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Saving Whales and Comparing Sounds

  1. Oct 30, 2013 #1
    Hi guys,

    I have a problem. Well my friend does. He is shooting a documentary on the effects of sound basting bedrock (bottom of the ocean) on fish/whales. He wants to convey just how loud this sound blasting is. So...

    ...if the sound blasting is 240dB and a rock concert is 120bD how much louder is that and how do you figure it out? I came up with a figure of 100 times...but I don't think that is correct.

    I also told him that comparing sound in air to sound in water isn't a fair comparision, is there a way to make the comparision more fair.

    (I'm up to my eyes in study myself and this has already taken up too much of my time, so I reluctantly open it to the floor...:) ) P.S my first post here...go easy;)
     
  2. jcsd
  3. Oct 30, 2013 #2

    Borek

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    Staff: Mentor

    240 dB vs 120 dB means 1012 ratio of powers, this is a logarithmic scale.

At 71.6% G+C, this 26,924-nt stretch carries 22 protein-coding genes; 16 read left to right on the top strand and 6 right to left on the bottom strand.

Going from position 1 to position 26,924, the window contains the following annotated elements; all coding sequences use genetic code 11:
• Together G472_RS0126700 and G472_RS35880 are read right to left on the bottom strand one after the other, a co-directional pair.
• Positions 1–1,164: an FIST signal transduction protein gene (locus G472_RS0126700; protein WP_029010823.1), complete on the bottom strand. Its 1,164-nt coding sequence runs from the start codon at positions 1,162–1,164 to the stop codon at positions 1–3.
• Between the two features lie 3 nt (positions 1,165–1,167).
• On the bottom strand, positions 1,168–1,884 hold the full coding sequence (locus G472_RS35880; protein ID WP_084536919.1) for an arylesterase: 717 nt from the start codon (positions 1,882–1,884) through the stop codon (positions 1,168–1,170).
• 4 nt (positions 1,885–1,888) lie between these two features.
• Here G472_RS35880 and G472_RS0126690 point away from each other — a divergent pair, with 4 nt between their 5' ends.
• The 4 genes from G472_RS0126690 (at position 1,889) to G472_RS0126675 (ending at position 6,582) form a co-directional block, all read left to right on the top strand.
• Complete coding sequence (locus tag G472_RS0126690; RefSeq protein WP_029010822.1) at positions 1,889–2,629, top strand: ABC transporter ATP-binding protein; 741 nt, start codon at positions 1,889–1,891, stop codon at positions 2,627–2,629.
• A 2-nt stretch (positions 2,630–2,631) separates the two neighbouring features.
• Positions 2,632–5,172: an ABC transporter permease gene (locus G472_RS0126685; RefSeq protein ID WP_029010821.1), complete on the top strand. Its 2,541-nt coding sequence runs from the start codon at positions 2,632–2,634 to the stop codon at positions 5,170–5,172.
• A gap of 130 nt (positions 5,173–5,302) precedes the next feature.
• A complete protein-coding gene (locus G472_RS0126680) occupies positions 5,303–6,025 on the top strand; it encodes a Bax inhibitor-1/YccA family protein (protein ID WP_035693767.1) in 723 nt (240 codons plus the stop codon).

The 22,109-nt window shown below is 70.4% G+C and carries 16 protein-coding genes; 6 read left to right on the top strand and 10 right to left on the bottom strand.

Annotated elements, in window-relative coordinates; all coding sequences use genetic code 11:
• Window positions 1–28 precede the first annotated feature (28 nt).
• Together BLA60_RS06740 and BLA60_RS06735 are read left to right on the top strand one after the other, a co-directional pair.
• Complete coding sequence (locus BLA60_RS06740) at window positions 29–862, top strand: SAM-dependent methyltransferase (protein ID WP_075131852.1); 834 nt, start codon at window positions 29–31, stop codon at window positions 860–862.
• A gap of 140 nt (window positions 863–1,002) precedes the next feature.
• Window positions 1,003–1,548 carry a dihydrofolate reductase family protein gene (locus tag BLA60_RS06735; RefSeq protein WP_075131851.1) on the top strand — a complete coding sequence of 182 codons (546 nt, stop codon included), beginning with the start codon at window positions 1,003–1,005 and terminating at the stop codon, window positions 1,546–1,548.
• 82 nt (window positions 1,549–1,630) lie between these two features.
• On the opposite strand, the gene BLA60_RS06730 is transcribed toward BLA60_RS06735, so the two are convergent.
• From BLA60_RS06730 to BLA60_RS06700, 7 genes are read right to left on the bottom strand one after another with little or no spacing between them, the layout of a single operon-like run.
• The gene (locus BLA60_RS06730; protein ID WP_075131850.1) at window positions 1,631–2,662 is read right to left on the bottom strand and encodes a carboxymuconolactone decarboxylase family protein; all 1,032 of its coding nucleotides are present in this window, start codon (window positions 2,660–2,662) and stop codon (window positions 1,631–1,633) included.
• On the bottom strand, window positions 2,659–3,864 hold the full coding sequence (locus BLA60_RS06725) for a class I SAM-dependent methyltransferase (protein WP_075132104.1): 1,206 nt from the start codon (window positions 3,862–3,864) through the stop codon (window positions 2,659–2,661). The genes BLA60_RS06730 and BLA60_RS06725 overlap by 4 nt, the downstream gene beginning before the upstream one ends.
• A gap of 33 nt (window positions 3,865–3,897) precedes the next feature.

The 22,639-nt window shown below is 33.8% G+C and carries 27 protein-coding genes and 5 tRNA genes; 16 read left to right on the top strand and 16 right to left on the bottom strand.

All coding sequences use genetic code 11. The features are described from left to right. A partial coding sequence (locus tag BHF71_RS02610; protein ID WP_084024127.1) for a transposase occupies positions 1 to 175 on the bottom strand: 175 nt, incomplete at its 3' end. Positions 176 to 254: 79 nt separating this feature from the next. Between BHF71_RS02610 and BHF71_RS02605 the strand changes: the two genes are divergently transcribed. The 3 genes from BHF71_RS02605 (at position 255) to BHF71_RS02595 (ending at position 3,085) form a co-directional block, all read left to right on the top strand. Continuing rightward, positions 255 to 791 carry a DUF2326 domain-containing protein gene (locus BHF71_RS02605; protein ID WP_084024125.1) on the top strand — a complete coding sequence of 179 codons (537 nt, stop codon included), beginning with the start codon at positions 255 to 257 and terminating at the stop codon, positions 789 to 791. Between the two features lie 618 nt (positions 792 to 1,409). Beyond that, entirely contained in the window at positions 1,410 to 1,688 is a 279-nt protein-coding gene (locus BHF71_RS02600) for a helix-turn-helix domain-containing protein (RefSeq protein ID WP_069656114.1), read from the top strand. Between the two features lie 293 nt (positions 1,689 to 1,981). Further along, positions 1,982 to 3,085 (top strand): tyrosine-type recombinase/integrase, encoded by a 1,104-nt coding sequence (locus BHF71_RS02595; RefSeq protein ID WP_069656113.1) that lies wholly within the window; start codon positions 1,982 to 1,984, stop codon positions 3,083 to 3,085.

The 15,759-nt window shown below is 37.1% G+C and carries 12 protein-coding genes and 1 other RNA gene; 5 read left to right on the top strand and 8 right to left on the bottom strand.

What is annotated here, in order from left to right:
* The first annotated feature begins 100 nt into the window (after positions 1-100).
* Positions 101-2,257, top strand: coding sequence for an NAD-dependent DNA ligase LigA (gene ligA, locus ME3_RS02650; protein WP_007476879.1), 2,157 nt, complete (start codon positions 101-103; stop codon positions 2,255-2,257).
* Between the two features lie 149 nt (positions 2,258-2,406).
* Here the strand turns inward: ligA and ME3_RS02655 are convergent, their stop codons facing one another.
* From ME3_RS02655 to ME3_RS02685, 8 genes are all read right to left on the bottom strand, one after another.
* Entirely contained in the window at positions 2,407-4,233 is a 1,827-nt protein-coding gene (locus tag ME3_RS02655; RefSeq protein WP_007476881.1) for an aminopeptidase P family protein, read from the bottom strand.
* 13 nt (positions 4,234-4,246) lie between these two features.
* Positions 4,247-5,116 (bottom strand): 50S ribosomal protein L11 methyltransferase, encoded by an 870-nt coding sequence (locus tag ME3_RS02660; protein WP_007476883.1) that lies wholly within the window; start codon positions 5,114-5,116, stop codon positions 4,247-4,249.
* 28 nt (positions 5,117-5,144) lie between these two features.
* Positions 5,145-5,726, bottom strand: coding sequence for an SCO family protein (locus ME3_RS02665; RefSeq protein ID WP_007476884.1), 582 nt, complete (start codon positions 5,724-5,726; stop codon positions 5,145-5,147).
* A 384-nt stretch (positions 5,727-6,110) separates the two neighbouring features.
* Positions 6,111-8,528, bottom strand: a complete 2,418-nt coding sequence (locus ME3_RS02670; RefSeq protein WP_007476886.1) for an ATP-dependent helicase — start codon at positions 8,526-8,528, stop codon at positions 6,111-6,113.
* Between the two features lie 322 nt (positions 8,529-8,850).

However, loudness is a subjective thing, it is not easy to say how many times one thing is louder than the other.
     
  4. Oct 30, 2013 #3

    Bobbywhy

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    Gold Member

    el director, Welcome to Physics Forums!

    For an excellent reference with clearly written definitions, see the below site:

    “Sound levels extend over many orders of magnitude and, for this reason, it is convenient to use a logarithmic scale when measuring sound. Both Sound Pressure Level (SPL) and Sound Intensity Level (SIL) are measured in decibels (dB) and are usually expressed as ratios of a measured and a reference level:
    Sound Pressure Level (dB) = 20 log (p/pref) where pref is the reference pressure
    Sound Intensity Level (dB) = 10 log (I/Iref) where Iref is the reference intensity”
    http://www.fas.org/man/dod-101/sys/ship/acoustics.htm#intensity

    If you have any remaining doubts, do post them here. Members of Physics Forums are always ready to assist any true searcher.

    Bobbywhy
     
  5. Oct 30, 2013 #4
    Excellent. Thanks guys. I'll check that out later and let ye know how I do.
     
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